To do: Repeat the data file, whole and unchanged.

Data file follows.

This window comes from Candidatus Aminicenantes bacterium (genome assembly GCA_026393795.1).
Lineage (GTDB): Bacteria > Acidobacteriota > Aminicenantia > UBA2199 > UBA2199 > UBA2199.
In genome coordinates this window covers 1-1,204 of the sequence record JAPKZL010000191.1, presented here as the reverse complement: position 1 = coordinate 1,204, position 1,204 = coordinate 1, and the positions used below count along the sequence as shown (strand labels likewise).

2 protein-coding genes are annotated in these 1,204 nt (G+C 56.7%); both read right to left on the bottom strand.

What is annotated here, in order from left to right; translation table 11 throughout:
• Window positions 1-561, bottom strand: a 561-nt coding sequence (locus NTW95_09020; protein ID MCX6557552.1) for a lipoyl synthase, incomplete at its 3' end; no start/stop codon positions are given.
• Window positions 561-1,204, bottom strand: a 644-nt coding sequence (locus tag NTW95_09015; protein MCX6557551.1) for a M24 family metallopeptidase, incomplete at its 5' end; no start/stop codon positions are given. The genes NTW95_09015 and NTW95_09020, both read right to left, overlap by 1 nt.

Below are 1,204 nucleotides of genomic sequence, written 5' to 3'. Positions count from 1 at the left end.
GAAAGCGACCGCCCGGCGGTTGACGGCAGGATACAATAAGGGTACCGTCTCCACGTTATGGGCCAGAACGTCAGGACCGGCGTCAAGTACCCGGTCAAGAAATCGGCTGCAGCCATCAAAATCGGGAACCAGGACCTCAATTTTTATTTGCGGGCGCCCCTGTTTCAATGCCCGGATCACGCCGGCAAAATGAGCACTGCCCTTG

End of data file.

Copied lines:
This window comes from Candidatus Aminicenantes bacterium (genome assembly GCA_026393795.1).
Lineage (GTDB): Bacteria > Acidobacteriota > Aminicenantia > UBA2199 > UBA2199 > UBA2199.
In genome coordinates this window covers 1-1,204 of the sequence record JAPKZL010000191.1, presented here as the reverse complement: position 1 = coordinate 1,204, position 1,204 = coordinate 1, and the positions used below count along the sequence as shown (strand labels likewise).

2 protein-coding genes are annotated in these 1,204 nt (G+C 56.7%); both read right to left on the bottom strand.

What is annotated here, in order from left to right; translation table 11 throughout:
• Window positions 1-561, bottom strand: a 561-nt coding sequence (locus NTW95_09020; protein ID MCX6557552.1) for a lipoyl synthase, incomplete at its 3' end; no start/stop codon positions are given.
• Window positions 561-1,204, bottom strand: a 644-nt coding sequence (locus tag NTW95_09015; protein MCX6557551.1) for a M24 family metallopeptidase, incomplete at its 5' end; no start/stop codon positions are given. The genes NTW95_09015 and NTW95_09020, both read right to left, overlap by 1 nt.

Below are 1,204 nucleotides of genomic sequence, written 5' to 3'. Positions count from 1 at the left end.
GAAAGCGACCGCCCGGCGGTTGACGGCAGGATACAATAAGGGTACCGTCTCCACGTTATGGGCCAGAACGTCAGGACCGGCGTCAAGTACCCGGTCAAGAAATCGGCTGCAGCCATCAAAATCGGGAACCAGGACCTCAATTTTTATTTGCGGGCGCCCCTGTTTCAATGCCCGGATCACGCCGGCAAAATGAGCACTGCCCTTG